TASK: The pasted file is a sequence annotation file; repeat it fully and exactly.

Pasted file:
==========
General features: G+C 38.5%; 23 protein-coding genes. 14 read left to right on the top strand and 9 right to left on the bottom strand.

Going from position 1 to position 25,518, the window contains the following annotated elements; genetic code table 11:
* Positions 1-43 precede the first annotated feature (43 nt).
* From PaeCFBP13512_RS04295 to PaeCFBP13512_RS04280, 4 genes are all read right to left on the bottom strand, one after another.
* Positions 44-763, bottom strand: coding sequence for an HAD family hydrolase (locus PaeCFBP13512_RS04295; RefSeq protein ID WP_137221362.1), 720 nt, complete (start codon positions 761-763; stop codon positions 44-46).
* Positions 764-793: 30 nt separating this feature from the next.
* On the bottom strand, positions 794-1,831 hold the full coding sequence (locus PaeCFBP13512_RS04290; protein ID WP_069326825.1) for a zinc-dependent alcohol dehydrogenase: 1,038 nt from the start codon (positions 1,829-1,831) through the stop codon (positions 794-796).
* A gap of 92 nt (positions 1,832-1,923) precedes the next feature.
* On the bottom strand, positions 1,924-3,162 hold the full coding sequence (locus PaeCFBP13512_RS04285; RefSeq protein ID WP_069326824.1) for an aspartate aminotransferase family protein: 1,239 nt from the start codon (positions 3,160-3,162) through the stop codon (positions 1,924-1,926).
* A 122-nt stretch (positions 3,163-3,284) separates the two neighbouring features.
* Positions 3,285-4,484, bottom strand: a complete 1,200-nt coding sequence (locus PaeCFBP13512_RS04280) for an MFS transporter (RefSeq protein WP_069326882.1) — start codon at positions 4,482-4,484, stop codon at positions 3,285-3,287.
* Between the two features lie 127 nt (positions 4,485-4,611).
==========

General features: G+C 38.5%; 23 protein-coding genes. 14 read left to right on the top strand and 9 right to left on the bottom strand.

Going from position 1 to position 25,518, the window contains the following annotated elements; genetic code table 11:
* Positions 1-43 precede the first annotated feature (43 nt).
* From PaeCFBP13512_RS04295 to PaeCFBP13512_RS04280, 4 genes are all read right to left on the bottom strand, one after another.
* Positions 44-763, bottom strand: coding sequence for an HAD family hydrolase (locus PaeCFBP13512_RS04295; RefSeq protein ID WP_137221362.1), 720 nt, complete (start codon positions 761-763; stop codon positions 44-46).
* Positions 764-793: 30 nt separating this feature from the next.
* On the bottom strand, positions 794-1,831 hold the full coding sequence (locus PaeCFBP13512_RS04290; protein ID WP_069326825.1) for a zinc-dependent alcohol dehydrogenase: 1,038 nt from the start codon (positions 1,829-1,831) through the stop codon (positions 794-796).
* A gap of 92 nt (positions 1,832-1,923) precedes the next feature.
* On the bottom strand, positions 1,924-3,162 hold the full coding sequence (locus PaeCFBP13512_RS04285; RefSeq protein ID WP_069326824.1) for an aspartate aminotransferase family protein: 1,239 nt from the start codon (positions 3,160-3,162) through the stop codon (positions 1,924-1,926).
* A 122-nt stretch (positions 3,163-3,284) separates the two neighbouring features.
* Positions 3,285-4,484, bottom strand: a complete 1,200-nt coding sequence (locus PaeCFBP13512_RS04280) for an MFS transporter (RefSeq protein WP_069326882.1) — start codon at positions 4,482-4,484, stop codon at positions 3,285-3,287.
* Between the two features lie 127 nt (positions 4,485-4,611).